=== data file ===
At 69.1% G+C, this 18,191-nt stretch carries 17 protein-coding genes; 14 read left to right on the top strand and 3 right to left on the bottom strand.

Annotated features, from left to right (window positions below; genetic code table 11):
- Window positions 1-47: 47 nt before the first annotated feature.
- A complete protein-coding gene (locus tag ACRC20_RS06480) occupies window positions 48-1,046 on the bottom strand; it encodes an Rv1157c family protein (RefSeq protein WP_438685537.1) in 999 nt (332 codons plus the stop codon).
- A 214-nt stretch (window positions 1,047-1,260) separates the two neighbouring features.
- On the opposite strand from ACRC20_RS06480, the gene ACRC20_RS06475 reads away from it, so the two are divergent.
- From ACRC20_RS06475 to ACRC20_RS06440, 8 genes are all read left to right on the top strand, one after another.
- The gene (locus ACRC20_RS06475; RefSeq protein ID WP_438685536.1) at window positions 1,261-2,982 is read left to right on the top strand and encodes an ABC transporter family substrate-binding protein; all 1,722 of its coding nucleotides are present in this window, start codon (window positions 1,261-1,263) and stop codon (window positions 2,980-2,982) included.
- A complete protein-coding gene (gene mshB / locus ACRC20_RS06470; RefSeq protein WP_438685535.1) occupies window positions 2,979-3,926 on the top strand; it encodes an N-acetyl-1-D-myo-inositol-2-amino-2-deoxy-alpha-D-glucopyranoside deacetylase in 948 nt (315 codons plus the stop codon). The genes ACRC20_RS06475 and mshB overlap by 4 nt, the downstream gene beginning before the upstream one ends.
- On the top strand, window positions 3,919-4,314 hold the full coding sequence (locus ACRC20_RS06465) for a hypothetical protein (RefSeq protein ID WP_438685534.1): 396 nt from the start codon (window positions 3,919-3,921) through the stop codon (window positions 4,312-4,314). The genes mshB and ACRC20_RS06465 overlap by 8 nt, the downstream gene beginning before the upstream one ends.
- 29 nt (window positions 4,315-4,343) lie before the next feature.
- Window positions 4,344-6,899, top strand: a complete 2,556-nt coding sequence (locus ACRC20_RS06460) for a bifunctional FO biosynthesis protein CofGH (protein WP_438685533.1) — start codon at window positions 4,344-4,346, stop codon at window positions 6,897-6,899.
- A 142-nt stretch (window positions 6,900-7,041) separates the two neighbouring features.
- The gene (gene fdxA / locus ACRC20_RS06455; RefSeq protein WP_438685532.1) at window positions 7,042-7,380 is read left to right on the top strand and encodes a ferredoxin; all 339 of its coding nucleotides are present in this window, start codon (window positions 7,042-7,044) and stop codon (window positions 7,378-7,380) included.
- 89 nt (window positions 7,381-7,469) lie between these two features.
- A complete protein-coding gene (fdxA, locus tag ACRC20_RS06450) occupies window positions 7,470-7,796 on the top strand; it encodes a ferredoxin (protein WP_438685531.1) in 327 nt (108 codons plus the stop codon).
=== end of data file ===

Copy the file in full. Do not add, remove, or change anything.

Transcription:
At 69.1% G+C, this 18,191-nt stretch carries 17 protein-coding genes; 14 read left to right on the top strand and 3 right to left on the bottom strand.

Annotated features, from left to right (window positions below; genetic code table 11):
- Window positions 1-47: 47 nt before the first annotated feature.
- A complete protein-coding gene (locus tag ACRC20_RS06480) occupies window positions 48-1,046 on the bottom strand; it encodes an Rv1157c family protein (RefSeq protein WP_438685537.1) in 999 nt (332 codons plus the stop codon).
- A 214-nt stretch (window positions 1,047-1,260) separates the two neighbouring features.
- On the opposite strand from ACRC20_RS06480, the gene ACRC20_RS06475 reads away from it, so the two are divergent.
- From ACRC20_RS06475 to ACRC20_RS06440, 8 genes are all read left to right on the top strand, one after another.
- The gene (locus ACRC20_RS06475; RefSeq protein ID WP_438685536.1) at window positions 1,261-2,982 is read left to right on the top strand and encodes an ABC transporter family substrate-binding protein; all 1,722 of its coding nucleotides are present in this window, start codon (window positions 1,261-1,263) and stop codon (window positions 2,980-2,982) included.
- A complete protein-coding gene (gene mshB / locus ACRC20_RS06470; RefSeq protein WP_438685535.1) occupies window positions 2,979-3,926 on the top strand; it encodes an N-acetyl-1-D-myo-inositol-2-amino-2-deoxy-alpha-D-glucopyranoside deacetylase in 948 nt (315 codons plus the stop codon). The genes ACRC20_RS06475 and mshB overlap by 4 nt, the downstream gene beginning before the upstream one ends.
- On the top strand, window positions 3,919-4,314 hold the full coding sequence (locus ACRC20_RS06465) for a hypothetical protein (RefSeq protein ID WP_438685534.1): 396 nt from the start codon (window positions 3,919-3,921) through the stop codon (window positions 4,312-4,314). The genes mshB and ACRC20_RS06465 overlap by 8 nt, the downstream gene beginning before the upstream one ends.
- 29 nt (window positions 4,315-4,343) lie before the next feature.
- Window positions 4,344-6,899, top strand: a complete 2,556-nt coding sequence (locus ACRC20_RS06460) for a bifunctional FO biosynthesis protein CofGH (protein WP_438685533.1) — start codon at window positions 4,344-4,346, stop codon at window positions 6,897-6,899.
- A 142-nt stretch (window positions 6,900-7,041) separates the two neighbouring features.
- The gene (gene fdxA / locus ACRC20_RS06455; RefSeq protein WP_438685532.1) at window positions 7,042-7,380 is read left to right on the top strand and encodes a ferredoxin; all 339 of its coding nucleotides are present in this window, start codon (window positions 7,042-7,044) and stop codon (window positions 7,378-7,380) included.
- 89 nt (window positions 7,381-7,469) lie between these two features.
- A complete protein-coding gene (fdxA, locus tag ACRC20_RS06450) occupies window positions 7,470-7,796 on the top strand; it encodes a ferredoxin (protein WP_438685531.1) in 327 nt (108 codons plus the stop codon).